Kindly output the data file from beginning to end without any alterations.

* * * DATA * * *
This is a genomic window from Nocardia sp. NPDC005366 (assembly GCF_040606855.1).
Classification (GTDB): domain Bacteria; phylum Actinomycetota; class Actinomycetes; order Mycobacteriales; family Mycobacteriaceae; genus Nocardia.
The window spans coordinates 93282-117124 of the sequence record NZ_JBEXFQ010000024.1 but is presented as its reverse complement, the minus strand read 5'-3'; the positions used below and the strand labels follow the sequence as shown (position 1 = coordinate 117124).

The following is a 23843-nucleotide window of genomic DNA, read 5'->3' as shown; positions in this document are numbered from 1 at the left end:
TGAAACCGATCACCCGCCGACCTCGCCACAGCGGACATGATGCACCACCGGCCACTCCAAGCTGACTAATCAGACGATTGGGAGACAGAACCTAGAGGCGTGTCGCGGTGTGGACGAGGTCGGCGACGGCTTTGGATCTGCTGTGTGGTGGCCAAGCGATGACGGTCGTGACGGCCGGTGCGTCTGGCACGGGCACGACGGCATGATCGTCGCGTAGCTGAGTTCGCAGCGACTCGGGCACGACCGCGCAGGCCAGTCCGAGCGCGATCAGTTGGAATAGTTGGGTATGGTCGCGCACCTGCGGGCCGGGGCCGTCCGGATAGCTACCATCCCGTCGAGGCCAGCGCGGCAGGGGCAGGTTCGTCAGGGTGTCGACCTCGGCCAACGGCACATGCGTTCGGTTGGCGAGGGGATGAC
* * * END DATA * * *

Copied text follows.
This is a genomic window from Nocardia sp. NPDC005366 (assembly GCF_040606855.1).
Classification (GTDB): domain Bacteria; phylum Actinomycetota; class Actinomycetes; order Mycobacteriales; family Mycobacteriaceae; genus Nocardia.
The window spans coordinates 93282-117124 of the sequence record NZ_JBEXFQ010000024.1 but is presented as its reverse complement, the minus strand read 5'-3'; the positions used below and the strand labels follow the sequence as shown (position 1 = coordinate 117124).

The following is a 23843-nucleotide window of genomic DNA, read 5'->3' as shown; positions in this document are numbered from 1 at the left end:
TGAAACCGATCACCCGCCGACCTCGCCACAGCGGACATGATGCACCACCGGCCACTCCAAGCTGACTAATCAGACGATTGGGAGACAGAACCTAGAGGCGTGTCGCGGTGTGGACGAGGTCGGCGACGGCTTTGGATCTGCTGTGTGGTGGCCAAGCGATGACGGTCGTGACGGCCGGTGCGTCTGGCACGGGCACGACGGCATGATCGTCGCGTAGCTGAGTTCGCAGCGACTCGGGCACGACCGCGCAGGCCAGTCCGAGCGCGATCAGTTGGAATAGTTGGGTATGGTCGCGCACCTGCGGGCCGGGGCCGTCCGGATAGCTACCATCCCGTCGAGGCCAGCGCGGCAGGGGCAGGTTCGTCAGGGTGTCGACCTCGGCCAACGGCACATGCGTTCGGTTGGCGAGGGGATGAC